(a) First off we have to understand some of the properties of Fiberglass. FG it's self is not a structurally strong product so it must be stiffened and reinforced with embedded plywood, wood frames or metalwork. If any of you ever get the chance to look around boat building, street rod body, shower and bath stall FG plants do it. You will learn a lot and see how they add some sort of stiffening in strategic places. A number of years ago my friend and I built molds (Plugs) to build race car parts and snowmobile skimmers and we embedded wood and metal for strength.

( When most of these FG trailers were built back in the 60's and 70's the designers and fabricators were reliying on the bonding of the inner and outer door skins to give these doors enough strengh to not warp. For example, they only used 5 horizontal wood strips in the Boler door, not for rigidty but to keep the two skins apart, much to my dismay when I opened it up. Time has shown that their theory was faulty. As FG ages it loses it shape and wants to flatten out. Some plastics are what is called in the industry "Memory Plastics" Plexiglass (Acrylics) is one of those. I have blow moulded and stretch moulded Plexi and if it didn't turn out right the first go, I could throw it back in the oven and it would return to a flat sheet.
FG may not be a memory plastic but there is enough evidence that it wants to flatten.
All most every older FG trailer I have seen, the door have flattened towards the bottom.
From comments here it appears the plants have sandwiched other materials in to the doors, many retaining water, quite often due to no drain holes in the bottom.

© The other problem that occurs on these doors is the hinges are bolted directly through the outer skin. As the years go by and the mileage piles up the hinge bolts start to elongate the holes in the skin. Next the door droops and doesn't fit the opening proeprly. Then the drooping and flattening door the weather stripping doesn't seal properly and you have another water problem. Even our Boler door sagged and it didn't have a lot of miles on it.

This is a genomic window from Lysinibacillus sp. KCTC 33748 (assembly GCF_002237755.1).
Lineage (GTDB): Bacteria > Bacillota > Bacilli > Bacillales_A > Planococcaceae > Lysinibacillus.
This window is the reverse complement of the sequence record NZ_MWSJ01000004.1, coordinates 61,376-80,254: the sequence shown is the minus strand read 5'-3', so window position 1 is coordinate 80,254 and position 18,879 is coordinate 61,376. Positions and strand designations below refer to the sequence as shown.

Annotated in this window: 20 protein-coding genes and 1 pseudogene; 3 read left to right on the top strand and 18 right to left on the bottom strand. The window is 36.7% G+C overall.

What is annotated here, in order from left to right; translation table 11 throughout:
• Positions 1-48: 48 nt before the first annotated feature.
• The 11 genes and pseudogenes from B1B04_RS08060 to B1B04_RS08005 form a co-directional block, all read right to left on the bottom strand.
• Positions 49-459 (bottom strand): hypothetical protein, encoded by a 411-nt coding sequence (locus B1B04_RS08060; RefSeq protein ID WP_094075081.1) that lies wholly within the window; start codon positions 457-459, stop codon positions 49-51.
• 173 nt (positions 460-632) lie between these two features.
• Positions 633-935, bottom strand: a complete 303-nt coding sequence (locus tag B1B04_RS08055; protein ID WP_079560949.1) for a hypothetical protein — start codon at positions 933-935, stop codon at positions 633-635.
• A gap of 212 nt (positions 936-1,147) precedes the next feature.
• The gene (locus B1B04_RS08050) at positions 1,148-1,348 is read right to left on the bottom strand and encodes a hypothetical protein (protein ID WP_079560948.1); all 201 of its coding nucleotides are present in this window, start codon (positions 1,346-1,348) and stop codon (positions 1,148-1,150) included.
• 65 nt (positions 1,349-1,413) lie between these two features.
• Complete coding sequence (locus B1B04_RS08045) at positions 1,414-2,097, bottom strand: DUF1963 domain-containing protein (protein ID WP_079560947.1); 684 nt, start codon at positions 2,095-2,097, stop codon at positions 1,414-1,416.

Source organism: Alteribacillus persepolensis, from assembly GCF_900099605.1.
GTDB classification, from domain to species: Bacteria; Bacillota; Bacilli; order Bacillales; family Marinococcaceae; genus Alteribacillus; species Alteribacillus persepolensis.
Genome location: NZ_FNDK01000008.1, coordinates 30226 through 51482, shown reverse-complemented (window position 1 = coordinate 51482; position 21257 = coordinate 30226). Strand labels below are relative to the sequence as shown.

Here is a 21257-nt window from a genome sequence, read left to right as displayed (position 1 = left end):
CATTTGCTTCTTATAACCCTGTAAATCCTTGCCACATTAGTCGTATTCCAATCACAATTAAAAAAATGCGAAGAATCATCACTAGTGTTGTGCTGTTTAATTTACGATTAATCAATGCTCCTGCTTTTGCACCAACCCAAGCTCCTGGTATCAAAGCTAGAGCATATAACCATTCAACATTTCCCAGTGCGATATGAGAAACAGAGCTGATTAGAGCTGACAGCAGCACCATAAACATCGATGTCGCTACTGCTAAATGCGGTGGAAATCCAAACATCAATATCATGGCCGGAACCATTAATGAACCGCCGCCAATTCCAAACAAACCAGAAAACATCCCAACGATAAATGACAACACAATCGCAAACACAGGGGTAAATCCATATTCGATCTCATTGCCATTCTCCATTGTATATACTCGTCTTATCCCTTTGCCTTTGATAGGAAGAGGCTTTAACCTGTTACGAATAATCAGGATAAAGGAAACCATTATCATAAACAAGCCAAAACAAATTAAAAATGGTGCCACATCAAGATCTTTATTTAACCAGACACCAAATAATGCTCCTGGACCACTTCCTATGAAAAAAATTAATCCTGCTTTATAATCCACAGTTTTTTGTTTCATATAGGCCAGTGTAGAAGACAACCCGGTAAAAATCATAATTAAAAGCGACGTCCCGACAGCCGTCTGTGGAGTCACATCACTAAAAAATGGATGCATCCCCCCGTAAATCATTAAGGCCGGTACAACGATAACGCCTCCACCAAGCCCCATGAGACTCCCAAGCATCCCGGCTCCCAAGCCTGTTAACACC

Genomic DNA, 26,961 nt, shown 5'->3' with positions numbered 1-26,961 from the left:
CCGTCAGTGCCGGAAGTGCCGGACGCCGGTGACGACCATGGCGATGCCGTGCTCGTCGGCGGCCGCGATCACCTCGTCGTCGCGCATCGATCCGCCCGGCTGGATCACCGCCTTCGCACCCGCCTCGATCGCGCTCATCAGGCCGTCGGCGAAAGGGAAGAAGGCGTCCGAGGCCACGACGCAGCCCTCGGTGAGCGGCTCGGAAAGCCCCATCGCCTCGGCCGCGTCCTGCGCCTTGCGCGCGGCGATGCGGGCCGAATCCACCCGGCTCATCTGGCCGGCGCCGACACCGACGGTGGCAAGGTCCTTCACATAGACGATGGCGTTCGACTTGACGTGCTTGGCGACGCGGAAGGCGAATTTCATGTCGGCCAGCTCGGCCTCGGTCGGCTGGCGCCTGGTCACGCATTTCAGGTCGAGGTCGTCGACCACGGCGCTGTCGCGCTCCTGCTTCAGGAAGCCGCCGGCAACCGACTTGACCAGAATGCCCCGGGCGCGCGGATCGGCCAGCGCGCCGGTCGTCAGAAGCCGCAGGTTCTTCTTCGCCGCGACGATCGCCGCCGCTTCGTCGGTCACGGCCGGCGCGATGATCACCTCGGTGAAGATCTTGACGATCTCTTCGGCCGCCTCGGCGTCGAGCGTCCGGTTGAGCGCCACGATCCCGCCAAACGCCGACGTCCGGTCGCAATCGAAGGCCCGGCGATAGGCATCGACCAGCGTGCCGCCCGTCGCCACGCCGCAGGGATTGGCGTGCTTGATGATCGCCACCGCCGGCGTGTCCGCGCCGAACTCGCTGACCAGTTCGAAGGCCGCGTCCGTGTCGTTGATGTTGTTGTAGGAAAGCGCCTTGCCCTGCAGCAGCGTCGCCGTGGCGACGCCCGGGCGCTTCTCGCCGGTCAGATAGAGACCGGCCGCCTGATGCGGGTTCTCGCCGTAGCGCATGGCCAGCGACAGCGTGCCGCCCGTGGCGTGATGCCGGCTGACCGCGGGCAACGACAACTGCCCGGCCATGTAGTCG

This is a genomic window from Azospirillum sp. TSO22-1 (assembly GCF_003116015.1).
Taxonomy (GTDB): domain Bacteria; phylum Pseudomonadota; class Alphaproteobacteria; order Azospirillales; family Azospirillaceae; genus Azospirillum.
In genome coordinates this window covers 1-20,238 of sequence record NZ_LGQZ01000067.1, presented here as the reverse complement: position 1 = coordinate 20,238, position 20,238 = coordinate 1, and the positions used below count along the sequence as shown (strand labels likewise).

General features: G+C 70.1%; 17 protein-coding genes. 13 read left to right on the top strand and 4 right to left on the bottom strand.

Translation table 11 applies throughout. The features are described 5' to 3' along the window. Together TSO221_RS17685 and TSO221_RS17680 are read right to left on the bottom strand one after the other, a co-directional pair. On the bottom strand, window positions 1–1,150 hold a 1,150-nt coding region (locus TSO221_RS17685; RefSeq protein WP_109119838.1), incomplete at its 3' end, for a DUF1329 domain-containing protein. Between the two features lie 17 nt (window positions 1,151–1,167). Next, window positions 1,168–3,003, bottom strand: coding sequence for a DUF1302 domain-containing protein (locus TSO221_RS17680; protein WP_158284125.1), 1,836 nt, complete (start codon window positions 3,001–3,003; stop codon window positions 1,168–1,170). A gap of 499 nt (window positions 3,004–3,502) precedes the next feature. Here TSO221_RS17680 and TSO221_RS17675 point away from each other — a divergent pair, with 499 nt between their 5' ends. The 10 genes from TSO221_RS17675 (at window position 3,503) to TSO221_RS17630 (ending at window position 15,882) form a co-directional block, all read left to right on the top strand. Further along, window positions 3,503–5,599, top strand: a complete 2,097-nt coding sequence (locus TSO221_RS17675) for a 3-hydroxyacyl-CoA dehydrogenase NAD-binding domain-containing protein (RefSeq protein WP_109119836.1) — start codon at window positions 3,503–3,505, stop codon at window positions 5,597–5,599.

(d) Two other things I found with our door, and I believe this applies to most others:
Water leakage through the door latches and the window seal. Ours had nothing to stop water into the door latch. Solved that with a rubber gasket.Our window seal was still good but it was a matter of time before it leaked. All the windows on removall, the mastic was hard as rock.

(e) Most of the fixes I have seen on this forum are what I would consider bandaid solutions. I am not knocking anyone for trying, just that you may have only solved temporarily.
I am not saying my solution to fixing the door is the way to go but it has definately a big improvement in the fit, strength and sealing of the door. I had anticipated more problems and time involved when I started, but it took not that much time and went much smoother that I anticipated. The thing that took most time was finding the right bonding agent.
So if anyone else whats to tackle it, I will be glad to help with directions. Check out my pics on Webshots.
Enjoy
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Old 03-11-2006, 09:46 AM   #17
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Hi all,